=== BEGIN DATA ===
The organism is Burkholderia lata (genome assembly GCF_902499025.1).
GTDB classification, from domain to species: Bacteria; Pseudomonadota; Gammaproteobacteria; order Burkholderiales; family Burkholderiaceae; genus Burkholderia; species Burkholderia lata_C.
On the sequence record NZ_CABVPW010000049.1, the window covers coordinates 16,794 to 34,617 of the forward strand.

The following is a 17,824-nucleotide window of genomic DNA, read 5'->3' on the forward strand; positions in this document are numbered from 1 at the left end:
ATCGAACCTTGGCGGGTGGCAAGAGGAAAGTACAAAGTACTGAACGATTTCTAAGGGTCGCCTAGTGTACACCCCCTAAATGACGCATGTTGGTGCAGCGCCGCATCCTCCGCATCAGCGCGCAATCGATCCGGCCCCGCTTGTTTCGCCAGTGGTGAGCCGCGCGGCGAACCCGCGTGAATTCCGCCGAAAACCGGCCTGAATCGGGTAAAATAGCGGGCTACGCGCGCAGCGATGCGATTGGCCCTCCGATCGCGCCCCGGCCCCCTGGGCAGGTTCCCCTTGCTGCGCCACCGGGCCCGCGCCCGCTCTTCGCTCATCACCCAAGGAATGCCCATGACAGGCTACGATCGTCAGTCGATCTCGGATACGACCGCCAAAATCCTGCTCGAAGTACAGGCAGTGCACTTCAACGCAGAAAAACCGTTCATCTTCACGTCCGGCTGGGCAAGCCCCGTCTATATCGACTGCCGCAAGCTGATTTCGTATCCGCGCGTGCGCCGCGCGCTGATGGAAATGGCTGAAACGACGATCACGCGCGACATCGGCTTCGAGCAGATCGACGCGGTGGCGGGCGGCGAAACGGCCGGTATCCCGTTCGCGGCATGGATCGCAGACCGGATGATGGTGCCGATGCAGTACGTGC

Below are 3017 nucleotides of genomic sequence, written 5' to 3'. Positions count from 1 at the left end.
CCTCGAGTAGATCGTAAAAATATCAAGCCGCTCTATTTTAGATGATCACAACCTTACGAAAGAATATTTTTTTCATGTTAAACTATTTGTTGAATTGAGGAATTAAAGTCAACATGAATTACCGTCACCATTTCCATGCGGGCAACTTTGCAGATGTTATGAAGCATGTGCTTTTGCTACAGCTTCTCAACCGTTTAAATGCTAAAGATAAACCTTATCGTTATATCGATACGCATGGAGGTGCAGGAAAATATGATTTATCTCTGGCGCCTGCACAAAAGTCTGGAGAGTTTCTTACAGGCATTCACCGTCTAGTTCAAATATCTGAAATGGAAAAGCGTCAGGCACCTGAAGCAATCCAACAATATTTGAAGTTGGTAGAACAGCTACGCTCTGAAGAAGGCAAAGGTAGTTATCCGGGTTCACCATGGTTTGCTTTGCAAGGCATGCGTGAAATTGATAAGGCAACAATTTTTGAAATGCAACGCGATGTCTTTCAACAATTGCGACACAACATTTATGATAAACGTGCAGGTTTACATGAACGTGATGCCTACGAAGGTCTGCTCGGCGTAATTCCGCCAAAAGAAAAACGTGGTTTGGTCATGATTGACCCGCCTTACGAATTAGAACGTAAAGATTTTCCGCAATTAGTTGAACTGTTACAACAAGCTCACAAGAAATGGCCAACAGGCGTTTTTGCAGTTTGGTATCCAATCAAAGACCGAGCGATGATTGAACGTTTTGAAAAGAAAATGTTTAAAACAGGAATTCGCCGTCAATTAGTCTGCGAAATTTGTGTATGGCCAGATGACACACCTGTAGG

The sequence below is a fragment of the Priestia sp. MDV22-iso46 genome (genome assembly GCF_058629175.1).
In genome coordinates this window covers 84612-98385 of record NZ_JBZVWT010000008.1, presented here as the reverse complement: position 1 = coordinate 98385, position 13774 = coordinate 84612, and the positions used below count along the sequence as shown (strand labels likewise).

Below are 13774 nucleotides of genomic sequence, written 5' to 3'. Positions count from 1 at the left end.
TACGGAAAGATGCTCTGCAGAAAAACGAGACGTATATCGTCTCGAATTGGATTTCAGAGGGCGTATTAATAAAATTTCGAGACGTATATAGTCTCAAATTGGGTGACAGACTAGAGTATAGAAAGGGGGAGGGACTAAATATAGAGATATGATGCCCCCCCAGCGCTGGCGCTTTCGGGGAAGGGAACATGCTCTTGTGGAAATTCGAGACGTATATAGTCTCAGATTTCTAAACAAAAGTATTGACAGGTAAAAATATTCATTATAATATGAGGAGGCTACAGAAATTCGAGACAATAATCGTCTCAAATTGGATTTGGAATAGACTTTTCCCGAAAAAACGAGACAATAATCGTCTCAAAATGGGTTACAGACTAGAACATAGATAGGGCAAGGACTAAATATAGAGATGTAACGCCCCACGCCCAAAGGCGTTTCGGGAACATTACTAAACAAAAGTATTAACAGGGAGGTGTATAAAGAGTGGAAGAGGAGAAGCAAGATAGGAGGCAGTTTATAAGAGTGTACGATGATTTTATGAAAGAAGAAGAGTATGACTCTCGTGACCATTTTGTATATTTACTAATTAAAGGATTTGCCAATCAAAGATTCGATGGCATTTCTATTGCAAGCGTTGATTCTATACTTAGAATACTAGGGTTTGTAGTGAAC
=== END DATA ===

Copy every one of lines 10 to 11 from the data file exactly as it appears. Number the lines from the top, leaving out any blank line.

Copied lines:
Below are 13774 nucleotides of genomic sequence, written 5' to 3'. Positions count from 1 at the left end.
TACGGAAAGATGCTCTGCAGAAAAACGAGACGTATATCGTCTCGAATTGGATTTCAGAGGGCGTATTAATAAAATTTCGAGACGTATATAGTCTCAAATTGGGTGACAGACTAGAGTATAGAAAGGGGGAGGGACTAAATATAGAGATATGATGCCCCCCCAGCGCTGGCGCTTTCGGGGAAGGGAACATGCTCTTGTGGAAATTCGAGACGTATATAGTCTCAGATTTCTAAACAAAAGTATTGACAGGTAAAAATATTCATTATAATATGAGGAGGCTACAGAAATTCGAGACAATAATCGTCTCAAATTGGATTTGGAATAGACTTTTCCCGAAAAAACGAGACAATAATCGTCTCAAAATGGGTTACAGACTAGAACATAGATAGGGCAAGGACTAAATATAGAGATGTAACGCCCCACGCCCAAAGGCGTTTCGGGAACATTACTAAACAAAAGTATTAACAGGGAGGTGTATAAAGAGTGGAAGAGGAGAAGCAAGATAGGAGGCAGTTTATAAGAGTGTACGATGATTTTATGAAAGAAGAAGAGTATGACTCTCGTGACCATTTTGTATATTTACTAATTAAAGGATTTGCCAATCAAAGATTCGATGGCATTTCTATTGCAAGCGTTGATTCTATACTTAGAATACTAGGGTTTGTAGTGAAC